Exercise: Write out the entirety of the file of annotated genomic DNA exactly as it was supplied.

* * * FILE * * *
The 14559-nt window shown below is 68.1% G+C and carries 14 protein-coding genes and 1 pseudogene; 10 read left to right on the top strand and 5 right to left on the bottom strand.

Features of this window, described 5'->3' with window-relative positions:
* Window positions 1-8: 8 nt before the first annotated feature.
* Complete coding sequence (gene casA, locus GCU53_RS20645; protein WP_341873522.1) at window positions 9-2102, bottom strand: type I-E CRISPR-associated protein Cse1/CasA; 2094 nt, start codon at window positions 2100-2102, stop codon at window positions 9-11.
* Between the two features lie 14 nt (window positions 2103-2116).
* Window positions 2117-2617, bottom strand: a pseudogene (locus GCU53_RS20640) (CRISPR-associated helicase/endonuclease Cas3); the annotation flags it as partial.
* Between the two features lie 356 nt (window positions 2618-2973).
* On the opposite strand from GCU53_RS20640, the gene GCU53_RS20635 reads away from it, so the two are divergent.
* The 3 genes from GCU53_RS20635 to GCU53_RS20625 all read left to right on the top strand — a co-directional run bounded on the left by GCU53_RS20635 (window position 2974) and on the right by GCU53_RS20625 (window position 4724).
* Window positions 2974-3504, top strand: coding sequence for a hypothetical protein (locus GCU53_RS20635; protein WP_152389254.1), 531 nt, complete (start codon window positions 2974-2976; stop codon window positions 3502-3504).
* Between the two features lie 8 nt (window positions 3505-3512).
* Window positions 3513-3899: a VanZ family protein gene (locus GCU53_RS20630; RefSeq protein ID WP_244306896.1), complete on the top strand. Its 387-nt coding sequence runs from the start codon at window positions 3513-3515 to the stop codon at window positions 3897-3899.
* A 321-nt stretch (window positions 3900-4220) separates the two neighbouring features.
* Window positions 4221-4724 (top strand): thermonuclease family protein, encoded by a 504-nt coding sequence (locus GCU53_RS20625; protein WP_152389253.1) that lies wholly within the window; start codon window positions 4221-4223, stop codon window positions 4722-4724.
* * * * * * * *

The 14559-nt window shown below is 68.1% G+C and carries 14 protein-coding genes and 1 pseudogene; 10 read left to right on the top strand and 5 right to left on the bottom strand.

Features of this window, described 5'->3' with window-relative positions:
* Window positions 1-8: 8 nt before the first annotated feature.
* Complete coding sequence (gene casA, locus GCU53_RS20645; protein WP_341873522.1) at window positions 9-2102, bottom strand: type I-E CRISPR-associated protein Cse1/CasA; 2094 nt, start codon at window positions 2100-2102, stop codon at window positions 9-11.
* Between the two features lie 14 nt (window positions 2103-2116).
* Window positions 2117-2617, bottom strand: a pseudogene (locus GCU53_RS20640) (CRISPR-associated helicase/endonuclease Cas3); the annotation flags it as partial.
* Between the two features lie 356 nt (window positions 2618-2973).
* On the opposite strand from GCU53_RS20640, the gene GCU53_RS20635 reads away from it, so the two are divergent.
* The 3 genes from GCU53_RS20635 to GCU53_RS20625 all read left to right on the top strand — a co-directional run bounded on the left by GCU53_RS20635 (window position 2974) and on the right by GCU53_RS20625 (window position 4724).
* Window positions 2974-3504, top strand: coding sequence for a hypothetical protein (locus GCU53_RS20635; protein WP_152389254.1), 531 nt, complete (start codon window positions 2974-2976; stop codon window positions 3502-3504).
* Between the two features lie 8 nt (window positions 3505-3512).
* Window positions 3513-3899: a VanZ family protein gene (locus GCU53_RS20630; RefSeq protein ID WP_244306896.1), complete on the top strand. Its 387-nt coding sequence runs from the start codon at window positions 3513-3515 to the stop codon at window positions 3897-3899.
* A 321-nt stretch (window positions 3900-4220) separates the two neighbouring features.
* Window positions 4221-4724 (top strand): thermonuclease family protein, encoded by a 504-nt coding sequence (locus GCU53_RS20625; protein WP_152389253.1) that lies wholly within the window; start codon window positions 4221-4223, stop codon window positions 4722-4724.